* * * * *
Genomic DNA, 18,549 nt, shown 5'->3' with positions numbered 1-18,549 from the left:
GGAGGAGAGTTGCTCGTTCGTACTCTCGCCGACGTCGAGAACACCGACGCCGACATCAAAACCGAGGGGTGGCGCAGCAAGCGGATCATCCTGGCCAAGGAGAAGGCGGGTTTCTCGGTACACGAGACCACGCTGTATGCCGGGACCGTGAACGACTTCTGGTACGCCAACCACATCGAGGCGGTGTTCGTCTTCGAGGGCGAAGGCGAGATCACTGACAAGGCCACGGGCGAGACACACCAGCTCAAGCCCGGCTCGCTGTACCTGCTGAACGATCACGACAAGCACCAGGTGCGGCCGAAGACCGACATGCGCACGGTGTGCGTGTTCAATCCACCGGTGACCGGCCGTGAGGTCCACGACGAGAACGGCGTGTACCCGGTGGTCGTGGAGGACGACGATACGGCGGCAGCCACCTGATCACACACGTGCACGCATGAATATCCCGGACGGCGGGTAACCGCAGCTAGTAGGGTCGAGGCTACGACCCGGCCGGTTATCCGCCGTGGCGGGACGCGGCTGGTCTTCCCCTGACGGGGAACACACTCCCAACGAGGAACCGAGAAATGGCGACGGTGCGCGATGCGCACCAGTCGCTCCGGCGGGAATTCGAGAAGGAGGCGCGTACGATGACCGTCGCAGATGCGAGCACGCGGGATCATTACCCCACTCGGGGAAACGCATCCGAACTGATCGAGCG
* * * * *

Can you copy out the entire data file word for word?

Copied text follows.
Genomic DNA, 18,549 nt, shown 5'->3' with positions numbered 1-18,549 from the left:
GGAGGAGAGTTGCTCGTTCGTACTCTCGCCGACGTCGAGAACACCGACGCCGACATCAAAACCGAGGGGTGGCGCAGCAAGCGGATCATCCTGGCCAAGGAGAAGGCGGGTTTCTCGGTACACGAGACCACGCTGTATGCCGGGACCGTGAACGACTTCTGGTACGCCAACCACATCGAGGCGGTGTTCGTCTTCGAGGGCGAAGGCGAGATCACTGACAAGGCCACGGGCGAGACACACCAGCTCAAGCCCGGCTCGCTGTACCTGCTGAACGATCACGACAAGCACCAGGTGCGGCCGAAGACCGACATGCGCACGGTGTGCGTGTTCAATCCACCGGTGACCGGCCGTGAGGTCCACGACGAGAACGGCGTGTACCCGGTGGTCGTGGAGGACGACGATACGGCGGCAGCCACCTGATCACACACGTGCACGCATGAATATCCCGGACGGCGGGTAACCGCAGCTAGTAGGGTCGAGGCTACGACCCGGCCGGTTATCCGCCGTGGCGGGACGCGGCTGGTCTTCCCCTGACGGGGAACACACTCCCAACGAGGAACCGAGAAATGGCGACGGTGCGCGATGCGCACCAGTCGCTCCGGCGGGAATTCGAGAAGGAGGCGCGTACGATGACCGTCGCAGATGCGAGCACGCGGGATCATTACCCCACTCGGGGAAACGCATCCGAACTGATCGAGCG